Feedback from the bison conservation community

As one of the world’s most iconic animals, bison play a number of important and sometimes conflicting roles in society.

While some consider them a wild species that should not be tamed, others regard them as an important economic livestock; Although bison are farmed as wild animals in state and federal parks and animal sanctuaries, most bison that live today are owned by private ranchers and farmed for meat and fiber production.

For others, they have religious and spiritual roles, just as they are icons of continental pride. In 2016, the bison was even named America’s National Mammal.

“Although seen in different ways, bison conservation is a priority for many different groups, and it is imperative that we agree to use the best available scientific information to make future decisions,” Stroupe said. “These results clearly demonstrate that by using modern genomic biotechnology, we can uncover many historical details regarding a species’ past histories and use this information to provide informed management when determining conservation policies for the future.”

Although many of these cattle herds are quite small with 100 animals or less, there are a few exceptions. Turner Enterprises in Bozeman, Montana, is the largest private bison producer with more than 45,000 animals spread across several states.

According to Mark Kossler, vice president of ranch operations, Turner Enterprises will use this new information to further improve its conservation efforts.

Turner Enterprises has been using Texas A&M University’s genetic work for bison for the past 20 years to structure the genetic management of our maternal herds regarding the introgression of bovine mitochondrial DNA, ”he said. “We were fully aware that advanced technology and mapping of the entire bison genome could reveal that all bison core DNA could also have bovine introgression.

“Knowing that the North American bison herd exhibits widespread introgression of bovine DNA, albeit in small amounts, will enable our operations to structure future genetic management between our herds to maintain a broad genetic diversity without fear of cross-contamination from herds. , which was perceived as ‘Introgression-free’, he said. “This is useful information for the bison community. We value the research and diligence of Texas A&M University in providing the bison community with the ultimate answer to this question of the genetic purity of bison. »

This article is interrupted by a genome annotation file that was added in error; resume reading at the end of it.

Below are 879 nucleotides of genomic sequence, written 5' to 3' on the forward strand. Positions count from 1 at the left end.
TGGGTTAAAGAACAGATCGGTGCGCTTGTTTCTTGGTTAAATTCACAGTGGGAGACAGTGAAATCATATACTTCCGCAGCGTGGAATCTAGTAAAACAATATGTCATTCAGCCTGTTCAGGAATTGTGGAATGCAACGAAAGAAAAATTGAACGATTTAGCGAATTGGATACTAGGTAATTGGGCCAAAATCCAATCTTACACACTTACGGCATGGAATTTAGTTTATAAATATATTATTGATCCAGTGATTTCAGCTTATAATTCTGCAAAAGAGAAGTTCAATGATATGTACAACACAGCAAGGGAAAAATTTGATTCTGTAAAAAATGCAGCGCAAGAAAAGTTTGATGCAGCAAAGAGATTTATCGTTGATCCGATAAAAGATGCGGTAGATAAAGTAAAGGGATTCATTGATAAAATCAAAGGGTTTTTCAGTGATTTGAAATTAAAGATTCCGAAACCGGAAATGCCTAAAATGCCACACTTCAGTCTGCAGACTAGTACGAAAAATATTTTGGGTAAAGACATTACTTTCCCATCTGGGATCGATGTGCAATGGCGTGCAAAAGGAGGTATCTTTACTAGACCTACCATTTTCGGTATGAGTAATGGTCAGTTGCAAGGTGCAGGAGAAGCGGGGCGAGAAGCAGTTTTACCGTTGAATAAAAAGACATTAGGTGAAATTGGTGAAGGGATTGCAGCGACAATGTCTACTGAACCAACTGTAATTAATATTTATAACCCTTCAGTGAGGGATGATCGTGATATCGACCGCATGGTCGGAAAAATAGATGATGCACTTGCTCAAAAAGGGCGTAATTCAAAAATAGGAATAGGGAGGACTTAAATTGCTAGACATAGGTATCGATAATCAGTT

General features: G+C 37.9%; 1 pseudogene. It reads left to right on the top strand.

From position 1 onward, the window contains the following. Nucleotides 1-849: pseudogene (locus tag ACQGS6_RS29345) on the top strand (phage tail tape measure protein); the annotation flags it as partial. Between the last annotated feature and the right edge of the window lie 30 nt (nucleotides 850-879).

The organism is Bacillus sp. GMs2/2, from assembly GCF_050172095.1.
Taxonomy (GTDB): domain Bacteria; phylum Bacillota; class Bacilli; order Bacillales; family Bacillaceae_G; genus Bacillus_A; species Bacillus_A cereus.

Les Kroeger, president of the Canadian Bison Association, which helped fund Derr’s research, agreed that better information is always a positive step in their efforts for sustainability and conservation.

“As research tools improve, we get a better understanding of the complex history of bison,” he said. “With this information, we can continue to pave the way for the growth of healthy populations of this iconic animal for the benefit of future generations.” The commercial bison industry continues to support research and conservation initiatives, while continuing to produce high-quality protein in a sustainable way for the benefit of consumers. . »

Chad Kremer, president of the National Bison Association, added that this information will provide bison producers across the country with better information to manage their herds.

“The National Bison Association welcomes these research findings as we continue to unravel the long and complicated genetic history of American bison,” he said. “Research projects like this continue to help producers in their ability to maintain healthy and diverse genetics in bison herds today. Genetics is the cornerstone of modern herd management, and something the National Bison Association strongly promotes in its outreach and producer education. Across the continent through our North American bison registry. We hope that bison producers will use this data and technology to continue to improve the genetics of their own herds while continuing to restore bison to their native landscape.